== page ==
Why does reading about sex make 11-year-old Hal feel uncomfortable? Hal’s father, psychodynamic counsellor Roger Mills, speculates that the Oedipus complex may be playing a part.
For some time now I have realised that Hal is rather coy when it comes to sex. I had a very clear glimpse of this recently when he was reading a cartoon in a Sunday paper. The cartoon in question was lampooning New Year’s resolutions and showed the sliding determination of a metropolitan thirty-something. The first panel was headed ‘Drinking’ with the thirty-something declaring ‘I shall give up alcohol completely’, which then morphed into ‘I’ll only drink at weekends’, and thereafter descended via several steps to the ultimate ‘I’ll drink a bottle of wine a day but no more’.
The other three panels traced a similarly ironic route on smoking, sex and work, but what was fascinating to me was Hal’s attitude to the one on sex. He read out loud the drinking panel and then the smoking one but when it came to panel three his response was ‘hmmm… ‘Sex’…don’t think that one’s for me. Move on.’ And move on he did, obviously not wanting to go anywhere near reading about sex.
Jo and I have noticed this embarrassment at other times. There was an occasion when Hal got a bit flustered during a car journey when we were talking about how women got pregnant and he clearly applied what was being said to his own appearance in the world (his actual comment ‘Oh my’, being typical of a touchingly dated vocabulary that he seems to drop into when he expresses his embarrassment about sex). More recently Hal became so uncomfortable watching a movie that included sex scenes with a group of his friends that he left the group and came down to hang out with the adults.
So what is all this about? To some extent it seems to be of a piece with a general embarrassment about body stuff that has been growing for several years. I can’t put my finger on exactly when it happened, but for some time now Hal has been embarrassed about being naked in front of us. Gone are the innocent days of chatting to him while he has a bath, replaced by very strict prohibitions on going anywhere near the bathroom if he is in it and undressed.
Pretty much every small child in western cultures undergoes this kind of evolution I think. Somewhere between the ages of six and eight you start to think of your body as private, and your body being seen by someone older (being seen in the changing room at school is OK it seems) as shameful and embarrassing. This body embarrassment might be part of why sex induces such deep blushes in Hal, but is it all there is to it? Why does Hal react so strongly when some of his friends seem much less troubled by things sexual?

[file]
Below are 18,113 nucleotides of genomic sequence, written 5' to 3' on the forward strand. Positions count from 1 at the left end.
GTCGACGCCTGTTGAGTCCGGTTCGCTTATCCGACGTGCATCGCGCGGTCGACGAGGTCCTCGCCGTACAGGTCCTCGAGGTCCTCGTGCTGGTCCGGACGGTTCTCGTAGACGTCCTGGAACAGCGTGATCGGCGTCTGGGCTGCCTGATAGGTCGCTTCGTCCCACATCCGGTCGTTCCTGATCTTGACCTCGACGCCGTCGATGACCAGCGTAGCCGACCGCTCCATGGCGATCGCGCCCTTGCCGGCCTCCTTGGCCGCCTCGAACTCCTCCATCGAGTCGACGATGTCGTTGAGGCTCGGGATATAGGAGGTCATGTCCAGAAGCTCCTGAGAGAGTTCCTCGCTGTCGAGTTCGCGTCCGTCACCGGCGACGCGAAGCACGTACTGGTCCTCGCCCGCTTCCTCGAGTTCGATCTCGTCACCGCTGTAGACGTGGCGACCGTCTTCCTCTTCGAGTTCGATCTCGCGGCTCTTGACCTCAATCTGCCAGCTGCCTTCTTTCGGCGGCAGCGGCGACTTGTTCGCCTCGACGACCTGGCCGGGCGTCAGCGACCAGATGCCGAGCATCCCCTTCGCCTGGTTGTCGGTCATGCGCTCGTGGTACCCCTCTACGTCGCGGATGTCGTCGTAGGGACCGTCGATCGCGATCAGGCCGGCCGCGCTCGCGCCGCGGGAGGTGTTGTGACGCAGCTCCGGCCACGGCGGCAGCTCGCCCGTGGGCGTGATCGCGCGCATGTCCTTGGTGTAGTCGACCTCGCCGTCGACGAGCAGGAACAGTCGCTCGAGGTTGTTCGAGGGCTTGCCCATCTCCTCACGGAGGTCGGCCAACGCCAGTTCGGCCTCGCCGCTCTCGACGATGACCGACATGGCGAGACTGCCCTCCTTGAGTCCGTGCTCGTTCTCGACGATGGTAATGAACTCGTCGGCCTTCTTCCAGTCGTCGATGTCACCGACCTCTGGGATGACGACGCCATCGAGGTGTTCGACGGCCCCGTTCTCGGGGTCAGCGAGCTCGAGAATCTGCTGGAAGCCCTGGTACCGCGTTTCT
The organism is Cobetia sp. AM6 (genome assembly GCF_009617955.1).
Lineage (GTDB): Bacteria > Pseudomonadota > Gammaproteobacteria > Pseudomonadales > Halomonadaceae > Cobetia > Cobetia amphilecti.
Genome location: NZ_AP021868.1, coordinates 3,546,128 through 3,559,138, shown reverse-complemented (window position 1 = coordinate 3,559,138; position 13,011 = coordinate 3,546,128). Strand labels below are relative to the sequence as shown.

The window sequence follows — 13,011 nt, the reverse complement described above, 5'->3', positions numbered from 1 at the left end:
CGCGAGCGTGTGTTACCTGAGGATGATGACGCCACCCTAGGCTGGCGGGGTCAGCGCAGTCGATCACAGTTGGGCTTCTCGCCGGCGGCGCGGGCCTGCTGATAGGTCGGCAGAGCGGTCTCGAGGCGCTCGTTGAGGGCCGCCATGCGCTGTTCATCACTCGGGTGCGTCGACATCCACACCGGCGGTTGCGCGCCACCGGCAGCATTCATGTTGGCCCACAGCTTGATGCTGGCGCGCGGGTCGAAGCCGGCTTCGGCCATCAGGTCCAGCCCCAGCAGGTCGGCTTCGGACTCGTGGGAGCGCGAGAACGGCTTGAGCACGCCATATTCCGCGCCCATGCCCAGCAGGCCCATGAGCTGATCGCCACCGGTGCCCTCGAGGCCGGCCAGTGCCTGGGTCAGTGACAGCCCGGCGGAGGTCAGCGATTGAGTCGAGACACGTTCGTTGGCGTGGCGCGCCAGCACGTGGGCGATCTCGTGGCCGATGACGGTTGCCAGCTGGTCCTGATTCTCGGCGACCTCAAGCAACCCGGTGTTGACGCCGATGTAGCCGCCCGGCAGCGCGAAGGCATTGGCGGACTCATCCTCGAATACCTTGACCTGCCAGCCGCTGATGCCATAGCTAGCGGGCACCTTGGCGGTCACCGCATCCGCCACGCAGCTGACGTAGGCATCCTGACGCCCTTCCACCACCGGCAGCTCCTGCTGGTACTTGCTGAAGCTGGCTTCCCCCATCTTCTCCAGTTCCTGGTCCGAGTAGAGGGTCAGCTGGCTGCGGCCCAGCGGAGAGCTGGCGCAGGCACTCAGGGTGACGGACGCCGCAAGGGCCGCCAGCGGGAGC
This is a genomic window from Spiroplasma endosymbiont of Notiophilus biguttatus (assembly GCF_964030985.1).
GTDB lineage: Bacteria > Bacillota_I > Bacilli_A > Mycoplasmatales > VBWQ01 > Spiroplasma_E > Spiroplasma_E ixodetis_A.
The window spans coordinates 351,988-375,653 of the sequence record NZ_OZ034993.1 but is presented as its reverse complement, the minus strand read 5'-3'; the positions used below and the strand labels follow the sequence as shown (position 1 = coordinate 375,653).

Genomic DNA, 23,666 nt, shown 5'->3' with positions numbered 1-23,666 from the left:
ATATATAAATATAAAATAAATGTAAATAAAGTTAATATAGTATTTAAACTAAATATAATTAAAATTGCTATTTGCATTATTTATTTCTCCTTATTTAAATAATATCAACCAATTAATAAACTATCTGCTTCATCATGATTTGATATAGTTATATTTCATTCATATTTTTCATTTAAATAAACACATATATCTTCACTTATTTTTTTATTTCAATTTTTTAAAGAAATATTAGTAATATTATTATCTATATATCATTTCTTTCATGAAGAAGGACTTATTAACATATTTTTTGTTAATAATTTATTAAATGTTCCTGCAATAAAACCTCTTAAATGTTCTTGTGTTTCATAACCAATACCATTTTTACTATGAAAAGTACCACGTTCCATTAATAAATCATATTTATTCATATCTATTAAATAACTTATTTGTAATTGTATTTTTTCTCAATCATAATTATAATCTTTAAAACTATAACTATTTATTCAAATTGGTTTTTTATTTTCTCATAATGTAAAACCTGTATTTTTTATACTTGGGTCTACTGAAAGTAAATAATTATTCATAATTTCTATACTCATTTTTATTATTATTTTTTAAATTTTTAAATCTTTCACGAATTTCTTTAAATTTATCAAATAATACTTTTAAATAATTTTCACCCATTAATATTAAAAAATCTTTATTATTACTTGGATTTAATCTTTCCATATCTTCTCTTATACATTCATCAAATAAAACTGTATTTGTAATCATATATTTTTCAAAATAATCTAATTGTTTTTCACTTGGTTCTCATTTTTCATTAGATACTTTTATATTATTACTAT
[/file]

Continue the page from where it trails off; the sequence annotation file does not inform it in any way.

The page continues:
Psychoanalysts would see Hal’s behaviour in terms of the Oedipus complex, one of the central ideas within Freud’s thinking. Freud’s idea was that a male child unconsciously wants to have his mother to himself and to oust his father. Accepting that this isn’t going to happen, Freud argued, is one of life’s great developmental watersheds and leads on to the boy accepting his role as child and starting to want to be like Dad at some point in the future. Looked at in these terms, Hal’s not wanting to go anywhere near sex would be seen as a way of protecting himself from a type of unbearable knowledge – that Mum and Dad have a relationship that excludes him, with sex being the badge of that awful exclusion. An analyst would probably argue that Hal is having a particularly tough time negotiating the mental journey of oedipal acceptance in a way that some of his friends aren’t.
Does the Freudian argument hold water? The answer if course if that we can’t know for sure. Unconscious stuff is, by its very nature, unknowable and when, recently, I asked Hal what it was about sex that made him feel uncomfortable his answer was an awkward, ‘dunno’. But it may help in understanding that peculiarly shameful, difficult, leave-well-alone set of feelings that Hal seems to have about this area. At some stage, no doubt, Hal’s mind will swing round to finding sex extremely interesting. But for the time being it seems likely that we have a boy who is very keen to remain a boy, on our hands.